WSJ: Oscar nominee (Beasts) had 85 of its 120 VFX shots created with free labor

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Old 02 February 2013   #16
Originally Posted by RockinAkin: Let me put it this way: Should VFX students and Film students be allowed collaborate with each other to work on making a film? Even if there is no money involved? Or is it devaluing the industry and no VFX student should lift a wacom pen without being paid for their work?


Nobody is profiting off a student film, and if they do end up profiting, everyone involved probably splits the money.

I don't care what the budget of a movie is, it's making money and a portion of people who worked on it aren't making anything.

Can I start a new company and tell my contractors and IT folks and etc. that they aren't going to be paid cause I figure my business will probably fail within the month?
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Old 02 February 2013   #17
Originally Posted by Michael5188: Nobody is profiting off a student film, and if they do end up profiting, everyone involved probably splits the money.

Nobody would be profiting off of Beasts of the Southern Wild if it didn't explode like it did.

Now that it did profit - the only question in play is what happens with that profit... do the VFX students get any of it for their labors?
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Last edited by RockinAkin : 02 February 2013 at 11:06 PM.
 
Old 02 February 2013   #18
Just know that the Academy of Art University isn't the only institution who's doing it..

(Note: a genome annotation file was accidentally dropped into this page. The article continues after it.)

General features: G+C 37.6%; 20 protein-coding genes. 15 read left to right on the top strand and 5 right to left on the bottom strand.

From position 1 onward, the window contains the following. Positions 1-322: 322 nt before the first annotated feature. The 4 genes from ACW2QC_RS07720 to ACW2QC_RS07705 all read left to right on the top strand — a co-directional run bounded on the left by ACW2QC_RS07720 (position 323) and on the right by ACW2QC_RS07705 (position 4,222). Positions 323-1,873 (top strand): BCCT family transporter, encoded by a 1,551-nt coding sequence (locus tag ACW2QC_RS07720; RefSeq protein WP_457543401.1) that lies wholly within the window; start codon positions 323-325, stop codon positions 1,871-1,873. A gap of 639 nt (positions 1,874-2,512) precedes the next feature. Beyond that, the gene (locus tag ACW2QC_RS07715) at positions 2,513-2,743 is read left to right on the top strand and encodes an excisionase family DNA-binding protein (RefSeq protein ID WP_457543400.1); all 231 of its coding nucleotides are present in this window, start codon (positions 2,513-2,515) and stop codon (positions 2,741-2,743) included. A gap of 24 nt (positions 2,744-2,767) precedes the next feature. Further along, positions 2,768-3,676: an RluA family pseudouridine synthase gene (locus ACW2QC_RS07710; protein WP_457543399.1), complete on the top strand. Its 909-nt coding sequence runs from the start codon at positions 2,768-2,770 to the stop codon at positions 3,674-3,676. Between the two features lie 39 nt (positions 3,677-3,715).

Old 02 February 2013   #19
Originally Posted by RockinAkin: Nobody would be profiting off of Beasts of the Southern Wild if it didn't explode like it did.

Now that it did profit - the only moral question in play is what happens with that profit... do the VFX students get any of it for their labors?


But the intention of the movie was to make a profit. Among other things, sure, but I'm willing to bet the people involved wanted to make money. This isn't a non-profit, it's a business venture. A small chance of success means nothing.

You're whole logic of intention is flawed. I'm not free of the obligation to pay someone for their labor if I think the product will fail.
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Old 02 February 2013   #20
No. Lets use the business analogy you brought up:

Quote: Can I start a new company and tell my contractors and IT folks and etc. that they aren't going to be paid cause I figure my business will probably fail within the month?

You can tell your contractors and IT folks that you have an idea for a product - something you believe in, that may or may not be successful when it's finished. You don't have money to pay them for their labors right now.

Now those people have the choice to decline and find paying work with other people / go off an work on their own projects / etc. But if some of those people believe in your product, and want to help you realize it, then that's their choice and they become investors of the product.

If the product is a failure, everyone walks away and goes off to try something else... knowledge and experience is earned, and some will no doubt use that to open new opportunities.

If the product becomes a hit, then the question comes up on how you compensate those people that believed and invested in your product in the beginning. (Hopefully this is all laid out in a contract beforehand)

The issue here ISN'T that the Students volunteered to work on the project.
It's whether or not that project - which is now a hit - gives them compensation for their investment.


Which I personally believe it should.
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Last edited by RockinAkin : 02 February 2013 at 11:06 PM.
 
Old 02 February 2013   #21
Originally Posted by RockinAkin: If the product becomes a hit, then the question comes up on how you compensate those people that believed and invested in your product in the beginning.

The moral issue here isn't that the Students volunteered to work on an uncertain project.
It's whether or not that product - which is now a hit - owes them compensation for their original investment
.